ORGANIC VALENCIAN TIGER NUTS
NO ARTIFICIAL SWEETENERS
NO ARTIFICIAL COLOURS
NO ARTIFICIAL FLAVOURS
Horchata is a delicious plant based beverage with a rich, creamy taste and velvety smooth texture. It’s a refreshing and creamy beverage, perfect for every occasion.
Gretel & Belle’s Horchata is the UK’s first and only version of this 3000 year old drink.
Horchata’s global presence highlights the joys of sharing culture, community and food.
The many versions of Horchata tell a culinary tale of the ingenuity and resourcefulness of those that came before us.
The best organic Valencian tiger nuts
Tiger nuts are small, nutritious and edible tubers that grow underground. Despite their name, they are not nuts but rather root vegetables. They have a naturally sweet flavour and a texture similar to a coconut.
The quality of our supplier’s tiger nuts are certified by the Regulating Council of the Guarantee of Origin Tiger Nut from Valencia.
The cultivation process of organic Valencian tiger nuts is lengthier and more labour intensive than that of conventional tiger nuts.
The farmers have years of experience and have followed the same traditional techniques for generations.
Gretel & Belle uses the highest quality tiger nuts, not only because it makes the best tasting Horchata but also to take care of the environment and preserve biodiversity.
West African Kunu Aya
Kunu Aya is a Northern Nigerian Horchata made with tiger nuts, coconuts, dates and ginger.
In the Northern Nigerian language Hausa, Aya means tiger nuts.
Spanish Horchata de Chufa
In Spain, home-made Horchata is served at cafe-style specialist stores known as horchaterias.
Chufa means tiger nuts in Spanish. Spanish Horchata is made with a tiger nut base and is often flavoured with a touch of lemon and cinnamon.
Valencia is the only province in Europe where Chufa is grown. Alboraya in Valencia is known as the “Land of Horchata” and is the world capital of Horchata.
Mexican Horchata de Arroz
Horchata de Arroz is traditional Horchata from Mexico.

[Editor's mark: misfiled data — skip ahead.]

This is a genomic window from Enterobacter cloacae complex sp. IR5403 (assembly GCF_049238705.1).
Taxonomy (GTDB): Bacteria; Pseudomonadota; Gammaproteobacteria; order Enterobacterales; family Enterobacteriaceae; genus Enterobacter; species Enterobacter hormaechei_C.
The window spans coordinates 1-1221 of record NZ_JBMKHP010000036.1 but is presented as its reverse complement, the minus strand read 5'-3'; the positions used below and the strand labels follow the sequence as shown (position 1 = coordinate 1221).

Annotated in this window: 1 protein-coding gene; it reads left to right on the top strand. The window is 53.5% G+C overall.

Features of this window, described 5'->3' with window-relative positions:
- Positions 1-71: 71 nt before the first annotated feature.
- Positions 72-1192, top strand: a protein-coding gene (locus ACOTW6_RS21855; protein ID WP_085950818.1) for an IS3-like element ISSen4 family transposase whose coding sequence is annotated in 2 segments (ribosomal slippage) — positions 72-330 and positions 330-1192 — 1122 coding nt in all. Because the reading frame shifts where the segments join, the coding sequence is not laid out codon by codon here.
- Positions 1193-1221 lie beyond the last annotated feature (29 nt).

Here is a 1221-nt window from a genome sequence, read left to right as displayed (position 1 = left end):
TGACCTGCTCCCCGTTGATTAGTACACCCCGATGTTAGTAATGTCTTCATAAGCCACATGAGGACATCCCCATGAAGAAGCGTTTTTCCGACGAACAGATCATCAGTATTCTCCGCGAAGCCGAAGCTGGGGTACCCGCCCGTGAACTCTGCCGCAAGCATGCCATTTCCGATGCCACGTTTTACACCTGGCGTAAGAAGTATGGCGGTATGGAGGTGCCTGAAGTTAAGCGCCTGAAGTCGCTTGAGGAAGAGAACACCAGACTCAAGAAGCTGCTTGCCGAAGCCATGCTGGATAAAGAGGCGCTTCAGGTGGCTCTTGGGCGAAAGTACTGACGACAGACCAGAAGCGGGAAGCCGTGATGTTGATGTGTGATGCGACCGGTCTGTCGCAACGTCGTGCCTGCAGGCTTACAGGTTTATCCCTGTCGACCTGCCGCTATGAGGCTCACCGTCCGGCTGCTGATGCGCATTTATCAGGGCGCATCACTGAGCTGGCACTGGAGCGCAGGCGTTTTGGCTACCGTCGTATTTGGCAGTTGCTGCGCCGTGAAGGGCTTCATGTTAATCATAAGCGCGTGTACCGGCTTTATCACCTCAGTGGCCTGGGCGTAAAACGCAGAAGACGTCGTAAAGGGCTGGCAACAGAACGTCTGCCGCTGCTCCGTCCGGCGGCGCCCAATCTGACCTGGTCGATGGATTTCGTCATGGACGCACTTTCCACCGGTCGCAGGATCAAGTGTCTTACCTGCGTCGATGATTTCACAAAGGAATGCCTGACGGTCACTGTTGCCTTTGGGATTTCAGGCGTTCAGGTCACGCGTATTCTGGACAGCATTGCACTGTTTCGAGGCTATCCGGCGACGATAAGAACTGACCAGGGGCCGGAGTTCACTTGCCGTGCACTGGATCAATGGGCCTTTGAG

Arroz means rice in Spanish. Mexican Horchata is made with a rice base.
Mexican Horchata contains dairy such as milk, evaporated milk or condensed milk. It is popular to have Horchata with Mexican food.
A brief history of Horchata
3000 BCE, Ancient Egypt
Tiger nuts are held in esteem and included in the sealed burial tombs of the noble classes.
200 BCE, Ancient Rome
Cato the Elder (Roman statesman, orator and author) recommends drinking barley water on a hot day.
8th Century, West Africa and Spain
The Moors bring tiger nuts (chufa) and Horchata to Spain and bring Horchata to West Africa. Nigeria’s Hausa people call the beverage Kunu Aya.
13th Century, Valencia
King James I of Aragon conquers Valencia from the Moors. Legend has it that upon first tasting Horchata, King James exclaims: “Açò no és llet, açò és or, xata”, meaning “This is not milk, this is gold, beauty”.
16th Century, Mexico
Spanish conquistadors arrive in the New World. They forget to bring tiger nuts, so instead they use rice to make Horchata.
Present Day, Nigeria and Spain
Homemade Kunu Aya and Horchata de Chufa remains popular in Nigeria and Spain respectively.
Present Day, Mexico and Guatemala
Rice based Horchata continues to be the norm.
Present Day, Latin American
In Southern Honduras and El Salvado, morro seeds and tiger nuts are used to make Horchata.
In other parts of Honduras and Nicaragua, Horchata contains jicaro seeds, rice and spices.
In Puerto Rico and Venezuela, Horchata is made using sesame seeds. Ecuadorian Horchata is infused with flowers and herbs.
Present Day, United Kingdom
Gretel & Belle’s highly anticipated Coffee Horchatas launch, it’s the first and only Horchata range in the UK.
We are using simple ingredients to make mouth-wateringly delicious coffee flavours of Horchata.
We hope you love every flavour and can’t get enough of this new chapter in Horchata’s history.